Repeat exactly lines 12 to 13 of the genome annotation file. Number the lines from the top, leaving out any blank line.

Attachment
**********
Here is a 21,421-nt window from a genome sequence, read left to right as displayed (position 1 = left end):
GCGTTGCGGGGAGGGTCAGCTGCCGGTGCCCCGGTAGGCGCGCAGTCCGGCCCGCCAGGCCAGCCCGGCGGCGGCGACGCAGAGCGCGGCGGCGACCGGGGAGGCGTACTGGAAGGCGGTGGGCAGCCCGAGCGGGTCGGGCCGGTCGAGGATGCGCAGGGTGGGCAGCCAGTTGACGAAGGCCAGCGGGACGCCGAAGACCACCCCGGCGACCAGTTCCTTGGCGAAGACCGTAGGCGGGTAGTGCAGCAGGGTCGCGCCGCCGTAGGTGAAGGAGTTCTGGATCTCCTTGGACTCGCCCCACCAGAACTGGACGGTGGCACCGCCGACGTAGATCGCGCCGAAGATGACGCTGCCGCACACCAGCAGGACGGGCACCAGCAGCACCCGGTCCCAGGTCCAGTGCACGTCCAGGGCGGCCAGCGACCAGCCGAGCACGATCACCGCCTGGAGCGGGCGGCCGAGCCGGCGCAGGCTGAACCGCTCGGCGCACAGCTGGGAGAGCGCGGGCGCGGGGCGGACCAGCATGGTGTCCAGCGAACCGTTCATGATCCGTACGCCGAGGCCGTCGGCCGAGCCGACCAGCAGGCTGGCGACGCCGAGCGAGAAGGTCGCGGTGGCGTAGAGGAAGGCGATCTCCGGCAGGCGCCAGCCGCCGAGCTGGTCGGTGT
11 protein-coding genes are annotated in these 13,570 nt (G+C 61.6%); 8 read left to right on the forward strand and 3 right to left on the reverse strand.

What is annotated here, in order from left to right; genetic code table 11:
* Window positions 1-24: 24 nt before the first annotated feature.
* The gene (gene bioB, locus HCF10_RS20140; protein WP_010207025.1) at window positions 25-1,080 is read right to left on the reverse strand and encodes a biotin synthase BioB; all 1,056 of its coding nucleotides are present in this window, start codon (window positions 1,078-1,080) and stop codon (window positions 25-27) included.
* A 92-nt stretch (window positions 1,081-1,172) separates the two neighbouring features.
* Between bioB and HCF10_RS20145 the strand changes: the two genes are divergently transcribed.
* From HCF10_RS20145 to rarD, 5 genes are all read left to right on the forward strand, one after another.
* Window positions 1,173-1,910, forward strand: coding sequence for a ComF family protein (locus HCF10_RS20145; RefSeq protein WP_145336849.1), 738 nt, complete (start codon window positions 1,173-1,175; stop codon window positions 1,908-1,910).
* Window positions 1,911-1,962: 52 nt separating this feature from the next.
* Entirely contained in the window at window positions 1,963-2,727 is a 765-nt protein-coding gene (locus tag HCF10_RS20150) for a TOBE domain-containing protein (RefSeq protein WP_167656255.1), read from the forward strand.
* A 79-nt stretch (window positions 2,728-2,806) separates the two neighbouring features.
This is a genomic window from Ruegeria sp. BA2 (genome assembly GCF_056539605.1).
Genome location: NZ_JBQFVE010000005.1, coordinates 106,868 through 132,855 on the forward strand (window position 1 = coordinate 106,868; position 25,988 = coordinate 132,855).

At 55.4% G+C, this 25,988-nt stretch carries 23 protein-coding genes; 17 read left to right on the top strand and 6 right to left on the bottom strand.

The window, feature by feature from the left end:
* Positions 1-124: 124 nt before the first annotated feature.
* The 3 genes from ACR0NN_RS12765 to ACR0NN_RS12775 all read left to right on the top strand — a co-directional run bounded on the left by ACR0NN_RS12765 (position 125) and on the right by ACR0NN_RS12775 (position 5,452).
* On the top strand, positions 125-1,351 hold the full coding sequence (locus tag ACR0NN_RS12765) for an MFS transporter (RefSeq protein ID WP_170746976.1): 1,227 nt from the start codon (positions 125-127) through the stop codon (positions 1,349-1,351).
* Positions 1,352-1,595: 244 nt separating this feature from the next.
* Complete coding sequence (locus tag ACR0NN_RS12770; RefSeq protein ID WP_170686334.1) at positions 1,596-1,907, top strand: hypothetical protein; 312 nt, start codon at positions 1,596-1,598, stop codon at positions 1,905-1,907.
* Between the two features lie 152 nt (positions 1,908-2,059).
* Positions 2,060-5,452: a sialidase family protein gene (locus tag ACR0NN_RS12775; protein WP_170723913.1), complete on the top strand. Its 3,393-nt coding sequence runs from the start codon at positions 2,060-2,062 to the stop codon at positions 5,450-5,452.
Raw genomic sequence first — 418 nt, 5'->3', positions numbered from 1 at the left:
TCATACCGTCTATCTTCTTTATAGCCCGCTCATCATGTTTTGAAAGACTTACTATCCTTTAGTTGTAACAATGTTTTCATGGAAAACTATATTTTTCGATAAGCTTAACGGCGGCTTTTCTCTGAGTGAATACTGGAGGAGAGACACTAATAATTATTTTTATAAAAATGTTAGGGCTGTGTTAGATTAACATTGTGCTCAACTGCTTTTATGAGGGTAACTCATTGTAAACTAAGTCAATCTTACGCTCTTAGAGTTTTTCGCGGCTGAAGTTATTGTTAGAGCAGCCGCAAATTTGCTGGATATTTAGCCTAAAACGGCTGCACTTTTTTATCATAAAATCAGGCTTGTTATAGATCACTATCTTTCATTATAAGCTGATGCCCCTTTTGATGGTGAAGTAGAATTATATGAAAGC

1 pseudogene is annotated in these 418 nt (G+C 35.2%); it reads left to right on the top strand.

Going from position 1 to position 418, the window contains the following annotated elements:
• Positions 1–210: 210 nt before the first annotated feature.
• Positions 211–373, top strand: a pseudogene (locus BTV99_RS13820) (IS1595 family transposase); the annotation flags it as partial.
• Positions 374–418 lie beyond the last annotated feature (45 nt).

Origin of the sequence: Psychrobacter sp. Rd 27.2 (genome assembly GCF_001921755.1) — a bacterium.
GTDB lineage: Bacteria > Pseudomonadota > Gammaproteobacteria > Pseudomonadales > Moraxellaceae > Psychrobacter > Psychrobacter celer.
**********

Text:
* Entirely contained in the window at window positions 1,963-2,727 is a 765-nt protein-coding gene (locus tag HCF10_RS20150) for a TOBE domain-containing protein (RefSeq protein WP_167656255.1), read from the forward strand.
* A 79-nt stretch (window positions 2,728-2,806) separates the two neighbouring features.